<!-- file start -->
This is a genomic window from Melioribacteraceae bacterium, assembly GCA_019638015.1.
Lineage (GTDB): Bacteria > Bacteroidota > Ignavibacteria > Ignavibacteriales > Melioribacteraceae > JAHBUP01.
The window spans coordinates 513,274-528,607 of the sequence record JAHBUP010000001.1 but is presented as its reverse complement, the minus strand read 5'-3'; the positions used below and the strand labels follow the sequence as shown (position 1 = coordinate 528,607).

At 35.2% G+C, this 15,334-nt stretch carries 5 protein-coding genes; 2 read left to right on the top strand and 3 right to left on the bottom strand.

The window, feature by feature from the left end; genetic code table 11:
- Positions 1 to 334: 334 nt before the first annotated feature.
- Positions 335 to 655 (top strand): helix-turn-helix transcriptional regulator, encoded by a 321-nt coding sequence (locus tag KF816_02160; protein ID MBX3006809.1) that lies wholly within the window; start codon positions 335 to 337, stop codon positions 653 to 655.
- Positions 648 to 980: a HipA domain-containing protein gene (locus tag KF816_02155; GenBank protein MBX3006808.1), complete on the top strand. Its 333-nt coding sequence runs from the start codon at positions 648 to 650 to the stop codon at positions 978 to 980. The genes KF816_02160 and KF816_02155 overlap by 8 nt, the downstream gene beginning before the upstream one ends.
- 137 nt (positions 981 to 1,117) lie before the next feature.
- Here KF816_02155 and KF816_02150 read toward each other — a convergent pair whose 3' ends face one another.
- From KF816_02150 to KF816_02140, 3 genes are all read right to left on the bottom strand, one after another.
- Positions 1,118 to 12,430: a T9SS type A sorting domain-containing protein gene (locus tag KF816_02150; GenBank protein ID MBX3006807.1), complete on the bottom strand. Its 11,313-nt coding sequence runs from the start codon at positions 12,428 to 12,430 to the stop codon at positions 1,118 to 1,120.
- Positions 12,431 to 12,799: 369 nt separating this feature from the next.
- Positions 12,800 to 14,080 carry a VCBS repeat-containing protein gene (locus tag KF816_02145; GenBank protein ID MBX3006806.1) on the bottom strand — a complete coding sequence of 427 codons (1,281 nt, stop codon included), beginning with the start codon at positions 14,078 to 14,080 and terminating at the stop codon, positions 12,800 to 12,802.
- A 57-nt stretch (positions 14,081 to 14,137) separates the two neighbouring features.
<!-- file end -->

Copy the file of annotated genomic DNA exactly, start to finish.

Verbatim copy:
This is a genomic window from Melioribacteraceae bacterium, assembly GCA_019638015.1.
Lineage (GTDB): Bacteria > Bacteroidota > Ignavibacteria > Ignavibacteriales > Melioribacteraceae > JAHBUP01.
The window spans coordinates 513,274-528,607 of the sequence record JAHBUP010000001.1 but is presented as its reverse complement, the minus strand read 5'-3'; the positions used below and the strand labels follow the sequence as shown (position 1 = coordinate 528,607).

At 35.2% G+C, this 15,334-nt stretch carries 5 protein-coding genes; 2 read left to right on the top strand and 3 right to left on the bottom strand.

The window, feature by feature from the left end; genetic code table 11:
- Positions 1 to 334: 334 nt before the first annotated feature.
- Positions 335 to 655 (top strand): helix-turn-helix transcriptional regulator, encoded by a 321-nt coding sequence (locus tag KF816_02160; protein ID MBX3006809.1) that lies wholly within the window; start codon positions 335 to 337, stop codon positions 653 to 655.
- Positions 648 to 980: a HipA domain-containing protein gene (locus tag KF816_02155; GenBank protein MBX3006808.1), complete on the top strand. Its 333-nt coding sequence runs from the start codon at positions 648 to 650 to the stop codon at positions 978 to 980. The genes KF816_02160 and KF816_02155 overlap by 8 nt, the downstream gene beginning before the upstream one ends.
- 137 nt (positions 981 to 1,117) lie before the next feature.
- Here KF816_02155 and KF816_02150 read toward each other — a convergent pair whose 3' ends face one another.
- From KF816_02150 to KF816_02140, 3 genes are all read right to left on the bottom strand, one after another.
- Positions 1,118 to 12,430: a T9SS type A sorting domain-containing protein gene (locus tag KF816_02150; GenBank protein ID MBX3006807.1), complete on the bottom strand. Its 11,313-nt coding sequence runs from the start codon at positions 12,428 to 12,430 to the stop codon at positions 1,118 to 1,120.
- Positions 12,431 to 12,799: 369 nt separating this feature from the next.
- Positions 12,800 to 14,080 carry a VCBS repeat-containing protein gene (locus tag KF816_02145; GenBank protein ID MBX3006806.1) on the bottom strand — a complete coding sequence of 427 codons (1,281 nt, stop codon included), beginning with the start codon at positions 14,078 to 14,080 and terminating at the stop codon, positions 12,800 to 12,802.
- A 57-nt stretch (positions 14,081 to 14,137) separates the two neighbouring features.